High-quality silage needs attention starting the day it is harvested until the day it is fed, according to University of Delaware researcher and silage expert Limin Kung.

Kung told the audience at the recent Dairy Calf and Heifer Association Annual Conference in Green Bay, Wis., that one misconception about silage quality is that molds cause spoilage. “Molds are not the reason silage spoils,” he said. “Spoilage actually is caused by yeasts that proliferate when silage is exposed to oxygen.”

That’s why anaerobic sealing and careful face management at feed-out are so important.  Other advice he shared for harvesting and preserving high-quality silage include:

  • Harvest corn silage at an ideal dry matter of 32-36%. Harvesting too early (28-30% DM) can create high acetic acid levels; too-rapid fermentation; low starch; and seepage. Harvesting too late (over 40% DM) causes reduced fiber digestibility; low acid; poor packing and poor aerobic stability.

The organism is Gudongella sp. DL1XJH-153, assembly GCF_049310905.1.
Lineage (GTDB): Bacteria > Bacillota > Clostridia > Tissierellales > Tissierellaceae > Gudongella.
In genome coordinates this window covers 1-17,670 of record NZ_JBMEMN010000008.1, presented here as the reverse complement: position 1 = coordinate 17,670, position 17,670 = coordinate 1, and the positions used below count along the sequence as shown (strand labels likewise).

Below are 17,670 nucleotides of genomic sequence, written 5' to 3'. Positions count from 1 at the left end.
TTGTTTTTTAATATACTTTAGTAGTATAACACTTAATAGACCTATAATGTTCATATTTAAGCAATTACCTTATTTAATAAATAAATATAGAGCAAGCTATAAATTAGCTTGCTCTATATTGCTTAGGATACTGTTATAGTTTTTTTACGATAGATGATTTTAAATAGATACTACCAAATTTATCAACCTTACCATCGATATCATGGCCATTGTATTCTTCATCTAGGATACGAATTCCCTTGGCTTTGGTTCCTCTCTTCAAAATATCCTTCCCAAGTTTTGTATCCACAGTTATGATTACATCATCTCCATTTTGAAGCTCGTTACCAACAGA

• Use kernel processing to improve energy availability plus increase packing density.
  • Use an L. buchneri inoculant to promote stability.
  • Add a second layer of plastic to thoroughly seal bunkers.

When silage does spoil, Kung’s advice is to dispose of it.  Based on his research, “it’s not even good feed for steers,” he said.